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Definition: Freight Derivatives
Freight derivatives are financial instruments that are used to reduce the future risk that may arise during a product being in the supply chain. The prices of these instruments are derived from the future rates that shall prevail of any item like dry cargo, oil etc. These instruments are mostly used by the end customers like ship owners or grain ware houses that store food grains in a large quantity. As the volume of the material is high, the price risk that they are exposed to is also higher. Large trading companies and integrated oil companies that act as large suppliers also use this tool to mitigate their risk exposure.
Whenever there are derivative instruments involved, there is a rise to a new vibrant market in which these derivatives are traded as separate commodity. This provides the hedge funds and speculators a a good new liquid market for trading.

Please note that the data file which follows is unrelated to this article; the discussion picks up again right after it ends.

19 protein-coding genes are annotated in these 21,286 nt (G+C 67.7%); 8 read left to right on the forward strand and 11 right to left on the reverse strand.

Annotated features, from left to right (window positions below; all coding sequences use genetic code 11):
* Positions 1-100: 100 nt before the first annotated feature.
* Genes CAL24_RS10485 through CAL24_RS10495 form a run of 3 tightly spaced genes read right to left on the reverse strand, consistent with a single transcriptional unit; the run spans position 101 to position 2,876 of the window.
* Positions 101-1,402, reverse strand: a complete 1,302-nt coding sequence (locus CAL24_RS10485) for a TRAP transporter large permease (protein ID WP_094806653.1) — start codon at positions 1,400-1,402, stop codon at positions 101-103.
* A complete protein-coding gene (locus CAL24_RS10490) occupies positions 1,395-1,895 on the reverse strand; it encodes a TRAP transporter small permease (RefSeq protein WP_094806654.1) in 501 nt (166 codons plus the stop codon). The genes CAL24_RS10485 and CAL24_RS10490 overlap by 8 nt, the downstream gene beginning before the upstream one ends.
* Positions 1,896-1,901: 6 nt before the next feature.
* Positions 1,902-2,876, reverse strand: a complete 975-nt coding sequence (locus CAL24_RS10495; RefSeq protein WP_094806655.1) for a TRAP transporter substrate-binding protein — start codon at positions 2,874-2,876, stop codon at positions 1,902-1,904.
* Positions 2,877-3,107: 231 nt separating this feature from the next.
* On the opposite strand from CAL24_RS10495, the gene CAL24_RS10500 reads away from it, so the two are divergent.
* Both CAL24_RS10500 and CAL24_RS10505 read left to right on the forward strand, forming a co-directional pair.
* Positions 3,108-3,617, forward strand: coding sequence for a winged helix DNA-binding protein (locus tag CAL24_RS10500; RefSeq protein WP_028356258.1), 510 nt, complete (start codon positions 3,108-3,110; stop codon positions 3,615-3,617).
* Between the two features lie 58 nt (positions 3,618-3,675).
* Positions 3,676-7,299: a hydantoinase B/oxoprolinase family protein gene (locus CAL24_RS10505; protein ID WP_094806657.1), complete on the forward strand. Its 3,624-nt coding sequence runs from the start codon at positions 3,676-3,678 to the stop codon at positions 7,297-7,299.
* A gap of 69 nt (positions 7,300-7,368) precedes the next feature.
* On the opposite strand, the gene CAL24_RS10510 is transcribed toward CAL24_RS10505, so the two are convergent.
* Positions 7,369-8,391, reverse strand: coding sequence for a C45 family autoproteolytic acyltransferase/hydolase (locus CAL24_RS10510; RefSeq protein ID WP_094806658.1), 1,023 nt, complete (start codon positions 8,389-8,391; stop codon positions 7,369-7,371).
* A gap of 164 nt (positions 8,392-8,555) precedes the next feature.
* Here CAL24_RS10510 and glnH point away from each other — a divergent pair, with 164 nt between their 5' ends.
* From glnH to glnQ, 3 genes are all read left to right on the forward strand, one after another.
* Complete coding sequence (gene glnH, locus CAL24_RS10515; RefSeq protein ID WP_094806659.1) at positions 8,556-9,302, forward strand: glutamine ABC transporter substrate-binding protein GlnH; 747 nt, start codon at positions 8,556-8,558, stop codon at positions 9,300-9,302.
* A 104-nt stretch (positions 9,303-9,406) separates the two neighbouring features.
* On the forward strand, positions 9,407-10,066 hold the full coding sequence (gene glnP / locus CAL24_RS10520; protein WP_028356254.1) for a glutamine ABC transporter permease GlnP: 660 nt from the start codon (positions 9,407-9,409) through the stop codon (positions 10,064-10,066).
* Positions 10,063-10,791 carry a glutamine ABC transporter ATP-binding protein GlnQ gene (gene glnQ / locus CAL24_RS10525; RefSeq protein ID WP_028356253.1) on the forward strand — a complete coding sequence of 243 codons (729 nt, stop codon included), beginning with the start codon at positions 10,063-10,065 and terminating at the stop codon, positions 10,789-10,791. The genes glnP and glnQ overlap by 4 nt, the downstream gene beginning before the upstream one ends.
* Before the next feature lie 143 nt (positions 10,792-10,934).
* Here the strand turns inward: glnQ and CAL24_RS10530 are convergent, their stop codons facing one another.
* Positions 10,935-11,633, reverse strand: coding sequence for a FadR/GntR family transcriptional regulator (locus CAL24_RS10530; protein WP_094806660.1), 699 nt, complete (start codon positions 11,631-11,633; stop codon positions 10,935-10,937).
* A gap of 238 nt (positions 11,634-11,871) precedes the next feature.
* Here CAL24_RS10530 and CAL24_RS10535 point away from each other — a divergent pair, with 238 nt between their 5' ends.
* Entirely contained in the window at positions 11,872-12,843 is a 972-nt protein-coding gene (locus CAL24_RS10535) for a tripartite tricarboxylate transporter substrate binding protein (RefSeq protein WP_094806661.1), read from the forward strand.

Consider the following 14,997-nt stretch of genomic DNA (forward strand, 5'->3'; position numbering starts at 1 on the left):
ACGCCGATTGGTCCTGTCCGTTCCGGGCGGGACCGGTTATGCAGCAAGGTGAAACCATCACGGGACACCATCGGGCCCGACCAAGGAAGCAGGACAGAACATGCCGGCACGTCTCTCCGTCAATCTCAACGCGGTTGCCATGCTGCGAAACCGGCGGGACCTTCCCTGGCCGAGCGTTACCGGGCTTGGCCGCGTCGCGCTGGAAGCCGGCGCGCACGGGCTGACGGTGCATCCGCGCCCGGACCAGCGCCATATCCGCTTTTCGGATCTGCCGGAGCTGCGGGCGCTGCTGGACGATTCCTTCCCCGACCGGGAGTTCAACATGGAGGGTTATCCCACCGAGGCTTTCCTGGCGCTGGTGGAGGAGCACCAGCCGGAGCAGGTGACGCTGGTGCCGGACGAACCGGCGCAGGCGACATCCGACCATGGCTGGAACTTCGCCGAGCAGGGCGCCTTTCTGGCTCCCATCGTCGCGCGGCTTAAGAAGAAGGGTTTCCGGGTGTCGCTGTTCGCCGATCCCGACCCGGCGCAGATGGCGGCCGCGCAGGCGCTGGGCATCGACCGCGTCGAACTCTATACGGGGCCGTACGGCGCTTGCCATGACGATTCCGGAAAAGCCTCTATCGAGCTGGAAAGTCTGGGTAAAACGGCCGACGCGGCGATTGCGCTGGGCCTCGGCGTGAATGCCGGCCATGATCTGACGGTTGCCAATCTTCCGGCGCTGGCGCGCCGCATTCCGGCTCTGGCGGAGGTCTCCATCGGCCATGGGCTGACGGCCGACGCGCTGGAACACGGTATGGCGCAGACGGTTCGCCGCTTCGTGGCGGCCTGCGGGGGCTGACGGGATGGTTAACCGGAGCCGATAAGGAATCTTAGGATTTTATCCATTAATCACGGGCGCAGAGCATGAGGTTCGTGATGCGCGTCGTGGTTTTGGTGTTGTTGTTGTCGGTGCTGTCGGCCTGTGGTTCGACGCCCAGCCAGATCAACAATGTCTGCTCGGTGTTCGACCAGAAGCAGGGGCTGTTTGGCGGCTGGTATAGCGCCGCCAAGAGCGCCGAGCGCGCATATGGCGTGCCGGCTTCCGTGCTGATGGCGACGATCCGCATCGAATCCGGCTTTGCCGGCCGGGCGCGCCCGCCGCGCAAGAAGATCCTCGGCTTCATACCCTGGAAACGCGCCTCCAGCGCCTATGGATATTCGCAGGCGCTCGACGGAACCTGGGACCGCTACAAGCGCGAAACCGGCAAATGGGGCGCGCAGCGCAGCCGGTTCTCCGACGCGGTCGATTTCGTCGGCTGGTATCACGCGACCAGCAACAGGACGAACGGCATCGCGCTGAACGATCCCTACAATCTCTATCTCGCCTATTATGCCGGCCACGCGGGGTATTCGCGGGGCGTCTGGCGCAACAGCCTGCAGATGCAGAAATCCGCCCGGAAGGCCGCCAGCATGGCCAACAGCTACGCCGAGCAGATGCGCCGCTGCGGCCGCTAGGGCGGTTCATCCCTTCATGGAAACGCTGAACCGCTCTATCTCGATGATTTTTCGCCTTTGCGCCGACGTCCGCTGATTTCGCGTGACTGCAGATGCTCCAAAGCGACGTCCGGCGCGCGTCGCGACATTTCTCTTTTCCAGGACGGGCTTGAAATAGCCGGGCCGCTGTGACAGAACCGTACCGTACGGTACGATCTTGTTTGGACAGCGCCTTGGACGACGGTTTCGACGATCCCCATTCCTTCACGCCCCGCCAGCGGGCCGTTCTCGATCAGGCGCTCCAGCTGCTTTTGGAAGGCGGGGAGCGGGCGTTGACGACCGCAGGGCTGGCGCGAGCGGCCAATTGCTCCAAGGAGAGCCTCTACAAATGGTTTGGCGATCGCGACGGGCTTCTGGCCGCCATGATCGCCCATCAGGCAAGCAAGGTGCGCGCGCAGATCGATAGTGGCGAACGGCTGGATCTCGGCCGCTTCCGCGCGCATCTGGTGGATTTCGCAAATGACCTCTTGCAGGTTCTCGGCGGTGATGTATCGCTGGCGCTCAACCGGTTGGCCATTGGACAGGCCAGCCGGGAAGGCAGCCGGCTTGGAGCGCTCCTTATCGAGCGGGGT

Freight derivatives have also moved some of the Over-the-counter (OTC) instruments like swaps futures, Exchange traded futures (ETFs) and the old “Forward Freight agreements” to this new market.
These freight derivatives are relatively new in the market but as the clearing process has generally be smooth and transparent, it has helped the entire market to grow in terms of liquidity, safety and high participation in terms of members.
Delivery dates, exchange rates, volume of material, stage payments are some of the factors that determine the prices. Negotiation for such instruments is generally long and complex due to so many variables and factors to be considered